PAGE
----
Many of us believe that America's greatest gift is our freedom. Our Declaration of Independence declares we are endowed by our creator with the freedoms of life, liberty and the pursuit of happiness, and we take these freedoms as our guidepost – a broad statement about how we want to govern ourselves. They apply not only to political and social but also to business relationships. The Declaration covers and the Constitution protects the freedom to sell things that people need or want, and we benefit from this freedom. The presidential political campaign has shown, however, that some on the Democratic left don’t acknowledge the benefits of vigorous business activity, and some on the Republican right label any business limitation as “socialism”.

As we move into a high-stakes presidential election, this reluctance presages what could be a polarizing general election between candidates with extreme viewpoints. One way to prevent this scenario and have a real choice is to agree how to balance our reliance on business with our very personal right to life, liberty and the pursuit of happiness, and choose the candidate that reflects this balance during the election primaries. Most Americans are closer than politicians think on the role of business and personal liberties in this country.

Doing business is not only an important freedom, but exercising it makes America better by meeting people's needs and wants with a supply that has usually proven to meet this demand with reasonable prices. While many criticize this system for unfairly enriching the few, creating wealth disparities, motivating us to buy unnecessary things and encouraging behavior that harms society, most Americans wouldn't trade it for government-controlled monopoly (although that sounds easier).

Nonetheless, most of us do believe the government should constrain this market when it interferes with our guidepost freedoms. This approach beats an alternative where the government outlaws private business and is an important and completely legitimate way to balance competing priorities. The benefits of unfettered business (adequate supply of food, jobs to earn money, encouraging people to be productive) must be balanced against our right to live, be free and pursue happiness.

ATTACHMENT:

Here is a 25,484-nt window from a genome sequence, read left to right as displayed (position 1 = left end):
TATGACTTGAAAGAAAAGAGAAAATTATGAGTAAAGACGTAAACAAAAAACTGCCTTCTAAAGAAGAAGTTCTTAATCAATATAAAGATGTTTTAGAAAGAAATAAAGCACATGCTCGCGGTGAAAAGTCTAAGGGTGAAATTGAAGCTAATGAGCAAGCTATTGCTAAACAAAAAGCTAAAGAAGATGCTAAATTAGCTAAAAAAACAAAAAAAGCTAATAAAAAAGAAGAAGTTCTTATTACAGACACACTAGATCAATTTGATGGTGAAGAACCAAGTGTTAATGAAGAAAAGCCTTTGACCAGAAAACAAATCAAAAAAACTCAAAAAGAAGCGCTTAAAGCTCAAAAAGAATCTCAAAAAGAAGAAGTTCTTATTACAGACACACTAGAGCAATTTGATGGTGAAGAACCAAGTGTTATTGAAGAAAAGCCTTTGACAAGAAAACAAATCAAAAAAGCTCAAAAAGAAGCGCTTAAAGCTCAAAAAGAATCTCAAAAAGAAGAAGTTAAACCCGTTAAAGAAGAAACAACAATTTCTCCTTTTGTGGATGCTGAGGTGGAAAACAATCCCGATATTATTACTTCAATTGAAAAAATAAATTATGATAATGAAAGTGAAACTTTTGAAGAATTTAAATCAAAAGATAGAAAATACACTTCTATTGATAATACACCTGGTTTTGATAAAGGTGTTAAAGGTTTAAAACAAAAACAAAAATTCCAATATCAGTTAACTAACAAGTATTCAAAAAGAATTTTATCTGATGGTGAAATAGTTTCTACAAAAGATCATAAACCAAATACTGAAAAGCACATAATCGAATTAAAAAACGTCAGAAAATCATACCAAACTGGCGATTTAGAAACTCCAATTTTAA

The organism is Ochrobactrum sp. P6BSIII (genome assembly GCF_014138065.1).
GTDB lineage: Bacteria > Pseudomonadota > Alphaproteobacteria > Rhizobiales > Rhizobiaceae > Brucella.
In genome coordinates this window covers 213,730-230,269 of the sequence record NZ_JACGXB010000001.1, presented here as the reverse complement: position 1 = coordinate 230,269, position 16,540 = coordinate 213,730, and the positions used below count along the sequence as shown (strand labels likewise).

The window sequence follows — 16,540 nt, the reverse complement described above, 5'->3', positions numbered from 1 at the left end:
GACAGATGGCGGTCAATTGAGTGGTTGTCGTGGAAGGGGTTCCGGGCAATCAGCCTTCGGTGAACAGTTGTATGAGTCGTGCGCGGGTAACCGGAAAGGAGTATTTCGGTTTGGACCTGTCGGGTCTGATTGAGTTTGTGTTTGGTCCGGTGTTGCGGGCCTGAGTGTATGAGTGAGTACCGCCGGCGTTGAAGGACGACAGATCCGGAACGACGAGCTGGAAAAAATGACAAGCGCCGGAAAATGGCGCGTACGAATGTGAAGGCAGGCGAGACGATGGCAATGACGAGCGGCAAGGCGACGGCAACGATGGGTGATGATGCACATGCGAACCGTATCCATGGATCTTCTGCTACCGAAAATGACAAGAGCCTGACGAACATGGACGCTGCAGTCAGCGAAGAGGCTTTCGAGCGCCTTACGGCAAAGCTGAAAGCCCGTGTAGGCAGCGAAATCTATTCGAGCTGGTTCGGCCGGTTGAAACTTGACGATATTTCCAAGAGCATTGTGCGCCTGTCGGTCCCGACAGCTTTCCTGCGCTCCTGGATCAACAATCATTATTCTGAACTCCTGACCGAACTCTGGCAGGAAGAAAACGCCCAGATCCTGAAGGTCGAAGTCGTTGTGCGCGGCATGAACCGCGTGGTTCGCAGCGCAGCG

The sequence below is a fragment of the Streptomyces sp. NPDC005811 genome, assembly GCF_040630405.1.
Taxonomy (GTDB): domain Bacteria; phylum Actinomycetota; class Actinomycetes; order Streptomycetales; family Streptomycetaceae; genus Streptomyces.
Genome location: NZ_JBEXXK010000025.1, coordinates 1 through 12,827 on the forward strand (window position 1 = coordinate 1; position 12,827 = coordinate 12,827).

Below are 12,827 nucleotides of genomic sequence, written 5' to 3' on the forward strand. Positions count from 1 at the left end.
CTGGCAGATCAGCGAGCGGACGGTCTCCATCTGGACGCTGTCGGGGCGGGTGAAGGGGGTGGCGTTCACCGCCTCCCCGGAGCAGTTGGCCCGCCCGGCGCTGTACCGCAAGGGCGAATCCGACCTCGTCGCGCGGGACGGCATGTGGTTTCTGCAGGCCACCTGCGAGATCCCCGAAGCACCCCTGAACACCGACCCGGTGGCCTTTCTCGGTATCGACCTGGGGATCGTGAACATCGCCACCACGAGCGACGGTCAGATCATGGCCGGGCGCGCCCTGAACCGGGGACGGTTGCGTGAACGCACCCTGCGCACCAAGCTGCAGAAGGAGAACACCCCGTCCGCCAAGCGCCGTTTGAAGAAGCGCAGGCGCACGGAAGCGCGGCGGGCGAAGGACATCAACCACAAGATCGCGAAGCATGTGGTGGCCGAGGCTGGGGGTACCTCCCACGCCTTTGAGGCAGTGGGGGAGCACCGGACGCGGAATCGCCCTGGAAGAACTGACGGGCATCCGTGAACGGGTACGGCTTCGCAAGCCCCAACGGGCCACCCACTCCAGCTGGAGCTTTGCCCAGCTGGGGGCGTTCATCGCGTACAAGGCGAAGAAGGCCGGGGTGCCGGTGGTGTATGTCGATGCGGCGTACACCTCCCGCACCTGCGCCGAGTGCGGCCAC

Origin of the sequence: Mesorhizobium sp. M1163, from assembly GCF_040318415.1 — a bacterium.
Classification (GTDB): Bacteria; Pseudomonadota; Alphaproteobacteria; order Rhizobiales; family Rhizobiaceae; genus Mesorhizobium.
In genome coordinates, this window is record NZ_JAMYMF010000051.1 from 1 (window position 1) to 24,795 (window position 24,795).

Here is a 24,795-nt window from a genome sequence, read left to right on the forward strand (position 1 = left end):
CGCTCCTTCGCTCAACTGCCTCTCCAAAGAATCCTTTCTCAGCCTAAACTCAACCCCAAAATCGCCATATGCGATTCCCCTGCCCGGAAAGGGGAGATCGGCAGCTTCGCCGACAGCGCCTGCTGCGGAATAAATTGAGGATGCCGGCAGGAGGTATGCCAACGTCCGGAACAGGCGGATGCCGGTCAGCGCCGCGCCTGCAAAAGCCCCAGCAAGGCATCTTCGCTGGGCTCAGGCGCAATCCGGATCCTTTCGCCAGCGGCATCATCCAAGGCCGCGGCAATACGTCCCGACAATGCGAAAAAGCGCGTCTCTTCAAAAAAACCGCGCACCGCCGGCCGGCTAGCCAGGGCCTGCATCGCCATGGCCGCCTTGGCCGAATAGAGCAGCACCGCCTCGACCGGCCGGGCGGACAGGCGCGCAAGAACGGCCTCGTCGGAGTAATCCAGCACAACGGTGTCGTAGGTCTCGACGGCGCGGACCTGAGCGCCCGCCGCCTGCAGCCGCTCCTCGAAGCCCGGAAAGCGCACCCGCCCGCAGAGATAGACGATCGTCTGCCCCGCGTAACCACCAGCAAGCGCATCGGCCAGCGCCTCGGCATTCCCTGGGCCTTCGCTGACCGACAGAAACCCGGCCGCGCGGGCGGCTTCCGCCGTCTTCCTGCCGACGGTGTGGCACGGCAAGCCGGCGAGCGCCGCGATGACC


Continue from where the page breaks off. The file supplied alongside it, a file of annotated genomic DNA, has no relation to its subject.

Most fundamentally, we can and should limit business activities that hinder our right to live and pursue happiness. As a country, we should, for example:

• require doctors to treat the sick (and, to ensure fair payment, institute universal health care coverage);

• prevent businesses from polluting the air, water and land — and causing climate change;

• impose restrictions on food and drug distribution;

• ensure worker protections, because you can’t pursue happiness if you are injured on the job or receive sub-living wages; and

• fund a robust public education system, because education supports personal freedom, business activity and our national interest.

Some, however, reject government action to protect individual freedoms because they see their taxes used to help people who don’t carry their own weight. True, we want everyone to contribute to society, and fairness dictates that each of us work if we can for what we need to survive and thrive. The more we feed ourselves, avoid consequences of pollution, avoid unhealthy food and drugs and bring ourselves to a comfortable professional life, the less everyone else must carry. So, in theory, we should encourage personal responsibility.

Still, not everyone can take care of themselves, much less pull their weight. No one can seriously argue that we individually can avoid the consequences of climate change or escape food disease without government oversight. Not everyone can succeed in school and business, afford health care, compete for the best jobs or even understand what it takes to hold down a job. If we are all entitled to life, liberty and the pursuit of happiness, then we must use our collective resources to help fellow Americans who have a harder time. As a bonus, their success (and ability to spend money and avoid poverty) benefits our economy almost as much as business-created jobs.

Most of us believe this is how we should balance business and personal freedoms. But it goes unsaid because our two-party system rewards candidates who speak to the extremes in each party and not to our common beliefs.

So, I'm saying it now. Find a candidate who will honestly balance the legitimate competing freedoms that we are guaranteed and their benefits and not one that rejects the liberty they disagree with. Do this during the primaries, where often only the most extreme voters bother to vote, resulting in a general election limited to the most extreme candidates. Vote to nominate general election candidates who will not polarize the country but, rather, unite it in support of life, liberty and the pursuit of happiness for all of us.

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